Author: Mike Perrozzi
Hello again loyal Anytime Fitness folks!
Today I am going to touch on the finer points of a topic that many people have probably already read about on the internet: the five pillars of strength. A quick google search will reveal what these are, however I want to delve into what it truly means to possess each and every one of these and how to go about doing so. You may find that you only possess two out of the five, and that’s okay so long as you’re able to identify this and begin to take steps to ensure you are becoming a more well balanced fitness enthusiast.
Exercise Selection: This is where the help of a trained professional (such as myself) really comes in. As much as we like to think we can do anything we set our minds to, some exercises just don’t match up well with our anatomical measurements as well as our past injuries and current conditions. Sure, you may have been able to do the triple jump back on the high school track team, but now you are in your fifties and have not kept up proper jumping mechanics and have had a knee replacement from wear and tear. Certain exercises are just generally safer while still producing a great result. We need to push our ego aside and realize why we hold onto particular exercises if they no longer provide the stimulus we want (muscular size and development) and instead just end up leaving us feeling crippled and sore in the wrong places. This is not to say you cannot learn new movements or develop new skills; however, this takes extensive time and practice, and working with a trainer is key to how even the professionals do it.
Food: When you ingest something, it has one of two paths it can go: help create muscle or be stored as fat. This is a very simplistic view of how digestion works, however, it is an easy way to begin looking at food (especially if you have an emotional attachment to it). You must give your body a reason to create muscle (strength training is a top reason), and you must choose food that is better suited to help accomplish this. Protein and veggies are much better building blocks for solid muscle than cake and potato chips, so choose what to eat based on your ultimate goal of getting fit (I’m assuming this is because you are reading) rather than what will stimulate your taste buds in the moment. And there are plenty of ways to make healthy food taste great (buy a cookbook).
Intensity vs Volume: Often confused for one another, it is important to separate the two when designing a good workout plan. Let’s assume you’ve done a great job choosing the right exercises; now, how do we implement these? Intensity measures the perceived rate of exertion over the course of a single working set: amount of weight used relative to your max, tempo used, rep range. Volume refers to the number of sets and exercise variations in your given session that day. All of these factors determine how difficult that particular workout is and how often you should replicate it.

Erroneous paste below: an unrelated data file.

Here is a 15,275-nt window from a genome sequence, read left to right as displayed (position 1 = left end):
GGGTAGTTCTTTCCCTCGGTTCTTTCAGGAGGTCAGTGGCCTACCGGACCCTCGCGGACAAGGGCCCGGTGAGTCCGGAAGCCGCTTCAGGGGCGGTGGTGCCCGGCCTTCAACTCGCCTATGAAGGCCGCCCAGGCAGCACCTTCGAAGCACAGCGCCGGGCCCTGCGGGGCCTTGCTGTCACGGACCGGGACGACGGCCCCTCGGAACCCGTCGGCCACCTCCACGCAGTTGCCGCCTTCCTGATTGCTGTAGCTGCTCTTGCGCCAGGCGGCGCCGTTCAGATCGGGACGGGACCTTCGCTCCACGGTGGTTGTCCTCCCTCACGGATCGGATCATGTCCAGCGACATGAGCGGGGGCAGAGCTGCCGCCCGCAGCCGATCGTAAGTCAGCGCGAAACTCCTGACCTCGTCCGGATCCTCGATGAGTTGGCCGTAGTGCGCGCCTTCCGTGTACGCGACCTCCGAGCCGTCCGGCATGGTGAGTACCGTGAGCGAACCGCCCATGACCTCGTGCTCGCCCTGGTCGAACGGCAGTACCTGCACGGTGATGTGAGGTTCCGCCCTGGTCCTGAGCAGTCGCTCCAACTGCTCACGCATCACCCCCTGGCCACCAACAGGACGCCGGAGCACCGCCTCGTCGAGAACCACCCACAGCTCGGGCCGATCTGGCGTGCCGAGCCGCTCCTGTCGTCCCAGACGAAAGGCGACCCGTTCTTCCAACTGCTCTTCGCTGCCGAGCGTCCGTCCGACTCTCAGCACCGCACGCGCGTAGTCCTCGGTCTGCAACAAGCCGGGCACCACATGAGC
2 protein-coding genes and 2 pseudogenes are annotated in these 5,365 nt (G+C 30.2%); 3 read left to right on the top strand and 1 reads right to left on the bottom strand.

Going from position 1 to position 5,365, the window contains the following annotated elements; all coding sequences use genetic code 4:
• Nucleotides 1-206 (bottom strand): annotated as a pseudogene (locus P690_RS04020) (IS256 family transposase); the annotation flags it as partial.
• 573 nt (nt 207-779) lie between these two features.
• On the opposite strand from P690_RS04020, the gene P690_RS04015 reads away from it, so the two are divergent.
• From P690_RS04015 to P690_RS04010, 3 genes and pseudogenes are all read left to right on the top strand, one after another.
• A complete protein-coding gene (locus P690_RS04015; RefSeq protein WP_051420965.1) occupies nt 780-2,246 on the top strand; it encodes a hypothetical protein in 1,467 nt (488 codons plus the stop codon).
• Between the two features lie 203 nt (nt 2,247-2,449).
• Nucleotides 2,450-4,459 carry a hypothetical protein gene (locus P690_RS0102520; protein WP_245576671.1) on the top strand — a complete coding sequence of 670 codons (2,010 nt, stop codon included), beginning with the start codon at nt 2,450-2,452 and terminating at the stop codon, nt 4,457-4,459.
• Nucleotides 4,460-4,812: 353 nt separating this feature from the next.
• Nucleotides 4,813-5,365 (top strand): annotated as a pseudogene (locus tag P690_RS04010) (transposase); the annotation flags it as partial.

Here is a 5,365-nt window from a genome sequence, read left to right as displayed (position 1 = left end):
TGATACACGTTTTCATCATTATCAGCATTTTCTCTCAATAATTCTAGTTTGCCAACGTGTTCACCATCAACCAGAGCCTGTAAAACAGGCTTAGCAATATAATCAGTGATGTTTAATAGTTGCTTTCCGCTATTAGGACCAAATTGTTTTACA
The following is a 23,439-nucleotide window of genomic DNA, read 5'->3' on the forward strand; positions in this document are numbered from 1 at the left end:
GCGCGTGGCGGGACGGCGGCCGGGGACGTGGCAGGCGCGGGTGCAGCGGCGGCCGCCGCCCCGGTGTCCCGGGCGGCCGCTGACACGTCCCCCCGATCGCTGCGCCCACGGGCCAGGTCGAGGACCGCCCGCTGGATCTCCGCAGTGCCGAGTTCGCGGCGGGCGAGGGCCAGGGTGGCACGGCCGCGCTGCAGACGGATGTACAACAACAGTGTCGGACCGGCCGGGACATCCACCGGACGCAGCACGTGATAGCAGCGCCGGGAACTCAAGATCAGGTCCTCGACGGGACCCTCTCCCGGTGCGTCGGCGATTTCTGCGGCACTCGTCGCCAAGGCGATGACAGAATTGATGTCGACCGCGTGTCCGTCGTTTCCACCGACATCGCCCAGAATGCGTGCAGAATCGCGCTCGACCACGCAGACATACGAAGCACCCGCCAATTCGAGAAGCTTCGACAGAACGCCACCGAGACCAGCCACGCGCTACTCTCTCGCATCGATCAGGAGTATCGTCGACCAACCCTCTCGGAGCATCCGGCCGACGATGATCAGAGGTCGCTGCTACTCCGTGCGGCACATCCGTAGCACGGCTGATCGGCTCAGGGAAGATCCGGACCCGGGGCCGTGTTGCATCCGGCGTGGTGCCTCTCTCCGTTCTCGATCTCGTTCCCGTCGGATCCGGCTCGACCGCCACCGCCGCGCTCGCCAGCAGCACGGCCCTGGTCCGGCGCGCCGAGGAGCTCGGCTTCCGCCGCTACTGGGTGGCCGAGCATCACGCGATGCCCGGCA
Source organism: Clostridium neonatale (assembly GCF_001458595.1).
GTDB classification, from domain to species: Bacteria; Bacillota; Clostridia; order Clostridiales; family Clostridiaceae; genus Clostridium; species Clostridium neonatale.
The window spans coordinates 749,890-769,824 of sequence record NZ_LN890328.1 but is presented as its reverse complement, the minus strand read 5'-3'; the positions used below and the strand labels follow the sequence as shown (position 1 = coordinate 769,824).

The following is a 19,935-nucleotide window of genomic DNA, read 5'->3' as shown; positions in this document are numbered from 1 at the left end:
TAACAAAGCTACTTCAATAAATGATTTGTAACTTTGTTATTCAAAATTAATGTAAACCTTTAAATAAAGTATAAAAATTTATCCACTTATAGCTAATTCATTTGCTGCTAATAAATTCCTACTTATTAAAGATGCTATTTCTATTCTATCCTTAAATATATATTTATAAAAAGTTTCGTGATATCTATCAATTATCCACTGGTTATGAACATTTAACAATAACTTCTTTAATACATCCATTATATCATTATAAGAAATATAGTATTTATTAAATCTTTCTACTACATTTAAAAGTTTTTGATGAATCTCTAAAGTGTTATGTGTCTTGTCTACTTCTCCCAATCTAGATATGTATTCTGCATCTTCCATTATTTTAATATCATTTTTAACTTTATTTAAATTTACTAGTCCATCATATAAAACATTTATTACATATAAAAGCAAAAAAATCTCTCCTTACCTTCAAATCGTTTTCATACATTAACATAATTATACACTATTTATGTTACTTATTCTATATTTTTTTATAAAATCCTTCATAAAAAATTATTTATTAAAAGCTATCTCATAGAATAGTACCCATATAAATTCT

EX: Take a set of 350lbs squats for three to five reps when my max weight I am able to lift on that exercise is 405lbs. This is over 86% of what I am capable of for a single repetition, making this a fairly intense set. I should adjust my volume of sets accordingly, and not do as many exercise variations that stress the same joints otherwise I could be overtaxing that movement pattern.
Progressive Overload: This is more often than not the key that is missing from most peoples’ workouts. In order to produce a change, you have to provide a new stimulus that your body must adapt to and overcome. This is usually by adding weight to the bar (or dumbbell, weight stack, etc.) but it isn’t limited to this. It could mean trying a more difficult exercise, adding an additional repetition or two, or shaving a second off your mile time. If you aren’t striving to do a little better than you did the last time you performed a specific exercise, you’re simply spinning your tires and will not give your body a reason to change. A common defense for doing so is “I’m just trying to maintain” which may seem legitimate in theory, but in practice stagnation typically leads to regression (in all areas of life, not just the gym). Be honest with yourself, and try to progressively overload whichever variable you need to.
Consistency: Lastly, the simplest to understand, yet hardest to attain. If you do not do something consistently, you will never get good at it. This goes for all things in life: you cannot hope to get better at anything if you’re not willing to put in the work and do the things that need to be done over time with consistency. I will be creating a separate blog to address strategies we can take to accomplish this since it is too long to discuss here, so stay tuned.
Thanks for reading and continuing to support your gym.